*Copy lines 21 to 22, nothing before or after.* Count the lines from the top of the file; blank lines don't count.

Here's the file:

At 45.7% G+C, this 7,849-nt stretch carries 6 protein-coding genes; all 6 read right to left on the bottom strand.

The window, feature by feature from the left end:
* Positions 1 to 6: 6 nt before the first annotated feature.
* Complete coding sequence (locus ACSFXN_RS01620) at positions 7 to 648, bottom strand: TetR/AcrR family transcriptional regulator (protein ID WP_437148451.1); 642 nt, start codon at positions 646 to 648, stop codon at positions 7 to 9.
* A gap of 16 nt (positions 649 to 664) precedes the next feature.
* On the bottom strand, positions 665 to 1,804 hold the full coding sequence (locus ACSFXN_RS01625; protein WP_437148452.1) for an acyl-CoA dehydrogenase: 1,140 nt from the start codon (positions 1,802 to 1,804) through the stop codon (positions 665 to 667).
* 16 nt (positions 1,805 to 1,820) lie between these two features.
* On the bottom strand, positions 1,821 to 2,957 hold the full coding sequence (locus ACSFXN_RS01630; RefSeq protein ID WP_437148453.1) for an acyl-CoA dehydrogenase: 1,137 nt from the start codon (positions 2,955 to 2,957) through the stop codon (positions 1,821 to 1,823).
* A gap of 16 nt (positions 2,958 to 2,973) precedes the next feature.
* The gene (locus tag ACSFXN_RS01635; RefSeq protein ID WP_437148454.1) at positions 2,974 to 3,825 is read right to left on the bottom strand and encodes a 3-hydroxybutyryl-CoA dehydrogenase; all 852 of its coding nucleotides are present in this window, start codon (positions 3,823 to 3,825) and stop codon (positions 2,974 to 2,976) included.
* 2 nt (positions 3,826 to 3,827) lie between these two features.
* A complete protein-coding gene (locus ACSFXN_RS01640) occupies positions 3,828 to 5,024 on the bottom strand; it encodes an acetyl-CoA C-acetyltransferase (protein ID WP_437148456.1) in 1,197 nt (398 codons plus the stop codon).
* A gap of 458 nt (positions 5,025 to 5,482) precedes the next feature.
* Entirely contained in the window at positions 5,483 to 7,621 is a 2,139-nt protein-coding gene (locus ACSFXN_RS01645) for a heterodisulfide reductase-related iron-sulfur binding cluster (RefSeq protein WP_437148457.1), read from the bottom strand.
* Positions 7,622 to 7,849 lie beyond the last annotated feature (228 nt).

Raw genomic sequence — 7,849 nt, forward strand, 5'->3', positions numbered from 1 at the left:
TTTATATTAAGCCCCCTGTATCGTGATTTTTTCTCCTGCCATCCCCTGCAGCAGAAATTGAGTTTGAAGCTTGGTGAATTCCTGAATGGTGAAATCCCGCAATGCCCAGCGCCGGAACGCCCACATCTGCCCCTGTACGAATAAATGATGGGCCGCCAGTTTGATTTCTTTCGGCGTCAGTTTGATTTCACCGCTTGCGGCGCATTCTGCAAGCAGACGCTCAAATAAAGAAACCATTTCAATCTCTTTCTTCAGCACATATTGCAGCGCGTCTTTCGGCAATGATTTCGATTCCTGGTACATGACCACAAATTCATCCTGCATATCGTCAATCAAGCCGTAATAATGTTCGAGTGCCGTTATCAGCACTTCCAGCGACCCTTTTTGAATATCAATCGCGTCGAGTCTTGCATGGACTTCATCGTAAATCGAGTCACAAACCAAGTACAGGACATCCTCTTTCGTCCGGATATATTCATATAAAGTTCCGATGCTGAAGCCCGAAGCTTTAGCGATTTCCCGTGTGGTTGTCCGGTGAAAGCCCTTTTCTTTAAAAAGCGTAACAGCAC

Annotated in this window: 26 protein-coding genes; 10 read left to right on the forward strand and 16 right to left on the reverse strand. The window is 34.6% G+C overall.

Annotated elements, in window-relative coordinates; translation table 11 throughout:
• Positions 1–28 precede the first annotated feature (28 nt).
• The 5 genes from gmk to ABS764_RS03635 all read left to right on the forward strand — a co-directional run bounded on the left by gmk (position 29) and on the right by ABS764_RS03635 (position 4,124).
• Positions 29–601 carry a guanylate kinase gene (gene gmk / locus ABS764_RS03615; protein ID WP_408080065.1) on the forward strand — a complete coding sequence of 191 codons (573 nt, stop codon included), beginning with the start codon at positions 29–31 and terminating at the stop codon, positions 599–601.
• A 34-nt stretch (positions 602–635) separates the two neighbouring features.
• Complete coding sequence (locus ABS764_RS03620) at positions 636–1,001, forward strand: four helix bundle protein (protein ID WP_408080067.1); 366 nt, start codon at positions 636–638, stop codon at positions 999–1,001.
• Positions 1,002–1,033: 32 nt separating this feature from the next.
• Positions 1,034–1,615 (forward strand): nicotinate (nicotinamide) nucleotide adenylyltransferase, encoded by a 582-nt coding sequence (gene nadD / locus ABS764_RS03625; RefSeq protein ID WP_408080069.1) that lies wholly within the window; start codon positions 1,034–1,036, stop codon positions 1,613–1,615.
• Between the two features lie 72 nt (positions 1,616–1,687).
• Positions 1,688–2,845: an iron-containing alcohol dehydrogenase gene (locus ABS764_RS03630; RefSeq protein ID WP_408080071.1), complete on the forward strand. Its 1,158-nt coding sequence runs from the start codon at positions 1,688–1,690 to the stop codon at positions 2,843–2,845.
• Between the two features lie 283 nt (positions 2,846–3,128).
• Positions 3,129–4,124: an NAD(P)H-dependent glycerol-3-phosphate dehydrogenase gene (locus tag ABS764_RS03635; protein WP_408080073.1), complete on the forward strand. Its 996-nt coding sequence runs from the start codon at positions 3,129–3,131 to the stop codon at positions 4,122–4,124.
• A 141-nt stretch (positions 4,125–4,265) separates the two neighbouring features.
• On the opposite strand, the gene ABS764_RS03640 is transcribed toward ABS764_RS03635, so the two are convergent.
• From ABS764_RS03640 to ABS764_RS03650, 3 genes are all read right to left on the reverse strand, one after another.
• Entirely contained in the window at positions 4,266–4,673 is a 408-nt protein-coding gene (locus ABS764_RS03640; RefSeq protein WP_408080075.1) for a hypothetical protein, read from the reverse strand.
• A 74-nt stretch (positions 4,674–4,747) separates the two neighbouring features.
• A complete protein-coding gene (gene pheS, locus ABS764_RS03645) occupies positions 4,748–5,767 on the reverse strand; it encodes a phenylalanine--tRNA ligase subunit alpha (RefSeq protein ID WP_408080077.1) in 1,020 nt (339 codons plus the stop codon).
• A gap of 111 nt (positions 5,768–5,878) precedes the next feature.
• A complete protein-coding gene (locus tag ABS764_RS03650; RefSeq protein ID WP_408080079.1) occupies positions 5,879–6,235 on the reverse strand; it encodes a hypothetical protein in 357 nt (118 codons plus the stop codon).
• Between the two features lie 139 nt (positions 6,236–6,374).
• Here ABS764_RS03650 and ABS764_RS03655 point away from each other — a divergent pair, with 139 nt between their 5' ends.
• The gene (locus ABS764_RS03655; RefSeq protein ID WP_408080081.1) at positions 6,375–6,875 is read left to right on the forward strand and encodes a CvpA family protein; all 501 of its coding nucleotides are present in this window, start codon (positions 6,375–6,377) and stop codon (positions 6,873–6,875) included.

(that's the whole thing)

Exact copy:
• The 5 genes from gmk to ABS764_RS03635 all read left to right on the forward strand — a co-directional run bounded on the left by gmk (position 29) and on the right by ABS764_RS03635 (position 4,124).
• Positions 29–601 carry a guanylate kinase gene (gene gmk / locus ABS764_RS03615; protein ID WP_408080065.1) on the forward strand — a complete coding sequence of 191 codons (573 nt, stop codon included), beginning with the start codon at positions 29–31 and terminating at the stop codon, positions 599–601.